He's been "into the fire" since Oct. 7, 1997 -- the first Broadway preview of the first version of The Scarlet Pimpernel. Since then he's survived the show's initial, blistering reviews, a revamp, a reopening, new co-stars and new (mostly better) reviews. Now it's time for Douglas Sills, the Percy in Pimpernel, to hang up his sword and unbuckle his swash.
Sills will leave the Frank Wildhorn-Nan Knighton musical March 7, 1999, according to show spokesperson Michael Hartman (of the Boneau/Bryan-Brown office). Sources for actor-singer Ron Bohmer (including his official website) say he is a leading candidate to replace Sills, though Hartman said several people are being considered, and no one is confirmed yet. Bohmer's agent at the Peter Strain Agency told Playbill On-Line (Jan. 22) Bohmer was in negotiations for the role, but nothing has yet been confirmed.
Bohmer has toured the country as the Phantom in The Phantom of the Opera, Joe Gillis in Sunset Boulevard, Alex in Aspects of Love and as Enjolras in Les Miserables, a role he also performed on Broadway. Most recently he appeared in the musical Bed and Sofa at Philadelphia's Wilma Theatre Company.
Back in November 1998, Broadway's Scarlet Pimpernel received a new lease on life. The lease on its theatre, though, is more limited. Pimpernel will have to vacate the Minskoff Theatre in late spring to make way for the new musical version of the John Travolta film Saturday Night Fever. A spokesman for the production told Playbill On-Line (Jan. 14) Pimpernel is planning to stay on Broadway rather than leave town and hit the road. A tour of Pimpernel is still being planned for the U.S., but producers are also actively searching for a new home for the Broadway production. No theatre has yet been decided upon, said the spokesman.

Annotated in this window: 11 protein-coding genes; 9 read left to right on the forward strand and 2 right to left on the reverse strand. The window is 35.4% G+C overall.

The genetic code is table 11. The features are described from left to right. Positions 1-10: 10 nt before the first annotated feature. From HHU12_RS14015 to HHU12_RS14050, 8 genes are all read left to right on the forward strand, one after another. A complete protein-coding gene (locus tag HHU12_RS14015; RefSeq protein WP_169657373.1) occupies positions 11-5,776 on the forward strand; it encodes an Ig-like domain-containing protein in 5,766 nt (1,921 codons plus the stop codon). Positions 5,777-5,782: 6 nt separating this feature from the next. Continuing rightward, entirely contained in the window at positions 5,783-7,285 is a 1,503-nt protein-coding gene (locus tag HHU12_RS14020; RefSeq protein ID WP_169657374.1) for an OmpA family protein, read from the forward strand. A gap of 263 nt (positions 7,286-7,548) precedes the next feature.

A strong candidate is the newly-free Gershwin Theatre, a Broadway musical house with even more seats than the Minskoff. The Gershwin's most recent tenant, the Public Theatre production of On the Town, closed Jan. 17 after a brief run. Sources say the venue is also a leading candidate for this year's Tony Award show in early June.
The Scarlet Pimpernel certainly had a better fall in 1998 than it did the year before. When the musical adaptation of the classic Baroness Orczy novel opened in November 1997, the critics roundly thumped it. The following months brought news of half-filled houses and growing financial losses.
Last summer, however, in an unprecedented move, Cablevision and Ted Forstmann bought out the old producers, brought in new director Robert Longbottom and recast two of the leads. The revamped production reopened in November 1998 to markedly better reviews and improved box office figures
Significant changes to the production since its revamping include opening the show with "Storybook" instead of "Madame Guillotine," thus bringing Marguerite front and center right at the beginning, and opening the show with a brighter, more tuneful song than the ironic and grisly "Mme G," which now comes in the second slot. "Believe" has been dropped altogether, as have "Vivez!" and, surprisingly, "Only Love," which was initially being pushed as one of the production's more saleable pop tunes. Instead, Marguerite now sings "I'll Forget You."
Choreography has been added and changed to the Wedding Dance sequence, "The Creation of Man" number, and to the Gavotte at the Prince of Wales' dress-up ball. Also, the title song has been shifted from the middle of the first act to the opening number of the second, now sung by masked guests at the aforementioned ball. A late second act "Lullaby" sung by two characters named Helene and Chloe has been jettisoned -- as have Helene and Chloe.
The cast features Rachel York and Rex Smith. Also in the cast are James Bohanek, Stephanie Bast, Pamela Burrell, Nick Cavarra, Nat Chandler, David Cromwell, James Dybas and Harvey Evans.
For tickets and information on The Scarlet Pimpernel at the Minskoff Theatre call (212) 307-4100.